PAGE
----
FaceApp privacy panic sets internet alight

If you’ve been anywhere near Facebook this week, you’ve probably seen selfies of friends next to AI-generated images of what they’ll look like in a few decades. Underneath those posts, you’ll see comments from others warning them they’ve just signed over their soul to an obscure Russian company. That’s right, it’s time for another internet bogeyman. This week, its name is FaceApp.

Launched in 2017, FaceApp (which isn’t associated with Facebook) is an iOS and Android app from Russian company Wireless Lab. It lets you upload a selfie and then manipulates it for you, changing your facial expression, age, and even your gender. It’s very convincing (judging from those pictures on Facebook).

Although the app has offered an aging filter since shortly after its launch, it went viral this week after someone noticed that the company was claiming complete rights to the photos it processed. The terms and conditions are pretty Draconian:

You grant FaceApp a perpetual, irrevocable, nonexclusive, royalty-free, worldwide, fully-paid, transferable sub-licensable license to use, reproduce, modify, adapt, publish, translate, create derivative works from, distribute, publicly perform and display your User Content and any name, username or likeness provided in connection with your User Content in all media formats and channels now known or later developed, without compensation to you. When you post or otherwise share User Content on or through our Services, you understand that your User Content and any associated information (such as your username, location or profile photo) will be visible to the public.

The ‘irrevocable’ part had the internet all aflutter, and even invited Congressional scrutiny. Senator Chuck Schumer wrote to the chair of the Federal Trade Commission on Wednesday fretting about the app.

He said:

FaceApp’s location in Russia raises questions regarding how and when the company provides access to the data of US citizens to third parties, including potentially foreign governments.

Many other press reports and social media posts also raised fears about the app for the same two reasons: irrevocability, and Russia. Responding to TechCrunch, though, Wireless Lab said that FaceApp only uploads photos selected by the users for editing, and may store them in the cloud because that’s where it does its processing. It usually deletes images from its servers within 48 hours, it added. Also, it said it doesn’t send user data to Russia, but processes images on US cloud providers’ infrastructure.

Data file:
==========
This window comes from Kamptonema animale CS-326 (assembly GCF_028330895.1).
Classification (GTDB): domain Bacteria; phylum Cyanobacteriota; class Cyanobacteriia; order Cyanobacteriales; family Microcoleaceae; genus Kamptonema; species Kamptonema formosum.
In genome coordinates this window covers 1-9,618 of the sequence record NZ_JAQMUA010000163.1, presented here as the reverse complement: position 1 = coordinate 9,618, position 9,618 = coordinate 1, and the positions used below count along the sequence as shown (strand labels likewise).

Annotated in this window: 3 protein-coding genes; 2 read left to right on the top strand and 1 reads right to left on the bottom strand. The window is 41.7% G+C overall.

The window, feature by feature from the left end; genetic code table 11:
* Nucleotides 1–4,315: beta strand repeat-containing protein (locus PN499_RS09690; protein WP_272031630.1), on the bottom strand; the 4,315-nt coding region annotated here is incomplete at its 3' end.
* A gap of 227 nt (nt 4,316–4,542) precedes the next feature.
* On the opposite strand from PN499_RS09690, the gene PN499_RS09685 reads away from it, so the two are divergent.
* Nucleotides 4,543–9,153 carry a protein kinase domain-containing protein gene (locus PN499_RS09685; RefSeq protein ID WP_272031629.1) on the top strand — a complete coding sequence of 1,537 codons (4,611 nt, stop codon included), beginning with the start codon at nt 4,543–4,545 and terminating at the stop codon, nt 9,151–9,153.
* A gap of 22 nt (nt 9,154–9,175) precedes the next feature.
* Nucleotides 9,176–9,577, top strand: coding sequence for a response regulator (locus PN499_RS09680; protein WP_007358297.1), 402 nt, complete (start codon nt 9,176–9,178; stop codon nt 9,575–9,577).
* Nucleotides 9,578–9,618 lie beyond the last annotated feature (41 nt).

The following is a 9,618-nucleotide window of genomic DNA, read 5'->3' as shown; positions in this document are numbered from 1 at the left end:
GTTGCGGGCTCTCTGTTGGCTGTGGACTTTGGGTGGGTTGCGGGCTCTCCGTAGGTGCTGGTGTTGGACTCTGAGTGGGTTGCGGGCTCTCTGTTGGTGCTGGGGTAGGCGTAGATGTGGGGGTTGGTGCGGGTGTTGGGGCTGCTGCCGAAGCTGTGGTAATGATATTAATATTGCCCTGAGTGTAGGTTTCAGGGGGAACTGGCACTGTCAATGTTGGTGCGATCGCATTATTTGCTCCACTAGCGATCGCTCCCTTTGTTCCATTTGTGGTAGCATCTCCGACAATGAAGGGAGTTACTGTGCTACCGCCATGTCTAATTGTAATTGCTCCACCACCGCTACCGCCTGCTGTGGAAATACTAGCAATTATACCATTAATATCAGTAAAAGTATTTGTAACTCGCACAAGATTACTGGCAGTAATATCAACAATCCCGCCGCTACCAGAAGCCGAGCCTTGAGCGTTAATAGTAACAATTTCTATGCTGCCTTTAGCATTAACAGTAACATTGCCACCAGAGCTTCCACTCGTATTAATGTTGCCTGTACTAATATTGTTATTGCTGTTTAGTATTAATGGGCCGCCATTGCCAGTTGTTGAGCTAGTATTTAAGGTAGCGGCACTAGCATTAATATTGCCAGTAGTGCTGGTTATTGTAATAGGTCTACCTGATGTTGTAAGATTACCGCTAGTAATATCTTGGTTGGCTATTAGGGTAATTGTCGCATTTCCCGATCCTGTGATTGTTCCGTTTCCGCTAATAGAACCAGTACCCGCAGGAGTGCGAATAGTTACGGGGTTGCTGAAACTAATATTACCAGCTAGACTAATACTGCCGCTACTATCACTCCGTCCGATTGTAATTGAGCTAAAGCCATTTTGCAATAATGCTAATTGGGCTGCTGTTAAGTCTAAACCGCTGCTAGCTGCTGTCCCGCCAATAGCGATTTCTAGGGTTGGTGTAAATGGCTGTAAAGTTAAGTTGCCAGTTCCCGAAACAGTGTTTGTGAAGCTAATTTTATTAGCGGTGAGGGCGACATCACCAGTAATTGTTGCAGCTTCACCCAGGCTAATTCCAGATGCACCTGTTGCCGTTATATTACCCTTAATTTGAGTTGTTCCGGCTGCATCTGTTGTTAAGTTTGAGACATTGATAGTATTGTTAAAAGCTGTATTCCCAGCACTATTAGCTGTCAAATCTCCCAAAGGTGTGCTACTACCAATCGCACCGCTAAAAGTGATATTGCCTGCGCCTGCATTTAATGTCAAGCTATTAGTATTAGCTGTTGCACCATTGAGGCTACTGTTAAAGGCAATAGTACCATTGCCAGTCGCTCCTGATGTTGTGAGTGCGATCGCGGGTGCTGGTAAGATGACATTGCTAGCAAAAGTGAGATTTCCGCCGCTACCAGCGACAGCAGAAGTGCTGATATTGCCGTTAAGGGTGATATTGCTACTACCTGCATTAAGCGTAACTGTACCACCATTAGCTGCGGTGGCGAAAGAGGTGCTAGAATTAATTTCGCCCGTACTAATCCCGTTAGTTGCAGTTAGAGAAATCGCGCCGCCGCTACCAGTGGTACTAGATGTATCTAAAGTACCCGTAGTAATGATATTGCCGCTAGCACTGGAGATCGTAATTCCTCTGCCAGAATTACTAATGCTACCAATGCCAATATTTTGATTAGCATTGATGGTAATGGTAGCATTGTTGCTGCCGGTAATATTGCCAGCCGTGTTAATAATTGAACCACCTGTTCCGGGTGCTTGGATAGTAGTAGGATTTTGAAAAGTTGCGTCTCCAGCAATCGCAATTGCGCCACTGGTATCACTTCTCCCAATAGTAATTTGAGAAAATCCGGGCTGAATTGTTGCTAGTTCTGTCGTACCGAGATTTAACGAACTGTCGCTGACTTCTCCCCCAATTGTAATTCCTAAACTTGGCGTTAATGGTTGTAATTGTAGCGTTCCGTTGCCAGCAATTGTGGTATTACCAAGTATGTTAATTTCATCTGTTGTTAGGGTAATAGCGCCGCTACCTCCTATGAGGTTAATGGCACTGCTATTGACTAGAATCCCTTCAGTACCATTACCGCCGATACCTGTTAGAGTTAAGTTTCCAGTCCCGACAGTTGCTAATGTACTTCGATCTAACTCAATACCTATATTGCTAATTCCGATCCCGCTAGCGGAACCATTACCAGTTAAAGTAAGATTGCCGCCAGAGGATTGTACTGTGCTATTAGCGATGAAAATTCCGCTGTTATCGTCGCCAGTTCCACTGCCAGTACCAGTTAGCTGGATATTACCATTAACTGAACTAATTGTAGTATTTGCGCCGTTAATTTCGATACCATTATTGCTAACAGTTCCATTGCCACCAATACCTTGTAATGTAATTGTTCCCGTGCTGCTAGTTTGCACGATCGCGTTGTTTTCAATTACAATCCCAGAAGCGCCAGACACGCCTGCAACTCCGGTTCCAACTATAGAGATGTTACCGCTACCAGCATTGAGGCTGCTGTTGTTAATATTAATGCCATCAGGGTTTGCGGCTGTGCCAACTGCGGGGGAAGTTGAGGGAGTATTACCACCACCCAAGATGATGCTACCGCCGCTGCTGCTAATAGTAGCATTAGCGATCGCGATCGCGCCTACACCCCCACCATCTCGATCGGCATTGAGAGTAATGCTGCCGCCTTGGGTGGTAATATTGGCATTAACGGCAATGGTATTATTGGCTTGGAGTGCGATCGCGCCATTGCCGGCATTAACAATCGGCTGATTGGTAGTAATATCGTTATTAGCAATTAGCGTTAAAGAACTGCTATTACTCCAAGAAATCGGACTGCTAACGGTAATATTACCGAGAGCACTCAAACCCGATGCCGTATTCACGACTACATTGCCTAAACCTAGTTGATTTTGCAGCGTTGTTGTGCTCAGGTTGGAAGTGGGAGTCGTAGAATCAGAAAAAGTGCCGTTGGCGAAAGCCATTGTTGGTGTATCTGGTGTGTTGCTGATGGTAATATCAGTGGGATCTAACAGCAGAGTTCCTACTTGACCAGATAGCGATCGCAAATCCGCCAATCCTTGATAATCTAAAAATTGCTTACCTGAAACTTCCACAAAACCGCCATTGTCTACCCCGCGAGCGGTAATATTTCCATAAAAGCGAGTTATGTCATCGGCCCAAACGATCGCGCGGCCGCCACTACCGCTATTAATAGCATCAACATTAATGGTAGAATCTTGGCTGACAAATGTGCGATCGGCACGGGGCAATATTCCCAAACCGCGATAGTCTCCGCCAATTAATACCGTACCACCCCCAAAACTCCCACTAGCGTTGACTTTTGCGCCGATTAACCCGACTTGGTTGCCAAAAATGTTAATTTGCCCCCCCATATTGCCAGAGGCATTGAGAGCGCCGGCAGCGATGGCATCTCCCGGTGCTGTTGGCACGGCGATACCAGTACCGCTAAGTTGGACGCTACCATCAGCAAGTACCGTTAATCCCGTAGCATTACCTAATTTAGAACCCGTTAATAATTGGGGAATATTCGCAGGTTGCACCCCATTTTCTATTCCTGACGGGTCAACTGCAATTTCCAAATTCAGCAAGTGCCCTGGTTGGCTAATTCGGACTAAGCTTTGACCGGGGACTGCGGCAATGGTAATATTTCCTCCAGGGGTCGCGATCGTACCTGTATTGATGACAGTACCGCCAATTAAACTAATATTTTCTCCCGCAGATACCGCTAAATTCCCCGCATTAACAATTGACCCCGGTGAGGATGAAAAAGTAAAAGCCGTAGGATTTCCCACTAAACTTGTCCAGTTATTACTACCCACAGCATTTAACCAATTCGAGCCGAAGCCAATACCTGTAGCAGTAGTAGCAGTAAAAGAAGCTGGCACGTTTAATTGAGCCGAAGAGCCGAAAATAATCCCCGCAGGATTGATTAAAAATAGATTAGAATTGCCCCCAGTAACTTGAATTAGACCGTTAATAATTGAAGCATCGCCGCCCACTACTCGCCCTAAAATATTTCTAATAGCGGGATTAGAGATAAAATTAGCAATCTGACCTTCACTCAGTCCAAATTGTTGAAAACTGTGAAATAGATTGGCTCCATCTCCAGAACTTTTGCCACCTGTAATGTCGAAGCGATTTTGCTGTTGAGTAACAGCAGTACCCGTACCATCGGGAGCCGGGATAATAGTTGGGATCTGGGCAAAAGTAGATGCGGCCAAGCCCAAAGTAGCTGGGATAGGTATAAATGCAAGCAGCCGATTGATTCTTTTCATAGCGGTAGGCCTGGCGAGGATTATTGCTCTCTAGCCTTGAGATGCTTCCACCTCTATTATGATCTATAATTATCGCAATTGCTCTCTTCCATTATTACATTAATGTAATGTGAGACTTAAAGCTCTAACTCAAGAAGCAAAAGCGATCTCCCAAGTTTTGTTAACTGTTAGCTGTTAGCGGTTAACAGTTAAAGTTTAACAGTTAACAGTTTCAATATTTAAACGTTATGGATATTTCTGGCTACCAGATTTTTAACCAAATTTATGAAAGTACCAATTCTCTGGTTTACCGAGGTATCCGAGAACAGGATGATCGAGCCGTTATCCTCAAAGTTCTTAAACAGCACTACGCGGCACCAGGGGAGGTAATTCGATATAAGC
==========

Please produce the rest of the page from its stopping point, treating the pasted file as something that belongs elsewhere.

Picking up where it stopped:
An app that denies you any rights in its terms and conditions should set your alarm bells ringing. But other services’ terms, while not so aggressive, are still concerning.

For example, although Facebook says you own your content, the company can use your picture, along with data about other actions you take on Facebook, with any ads or sponsored content. The company can share your image with third parties, including unspecified service providers that support Facebook. You can end your agreement with Facebook by deleting your image, it says, although it may continue to appear if you have shared it with others and they have not deleted it.

Or check out Accuweather’s privacy policy. – the company that lost users after researchers found it sending location data. That’s because its policy lets it gather information about other devices nearby. Its terms also let it harvest your device ID and information from wearable devices like your pulse and body temperature. Your pulse and body temperature… for a weather app?

People may worry about Wireless Lab using your image for its own purposes, but as we’ve covered before, others in the West, including YouTube and IBM have already done that. An anti-privacy contract should concern you, but what’s worrying is how few people take the time to read the terms and conditions of well-known apps, no matter what country they come from.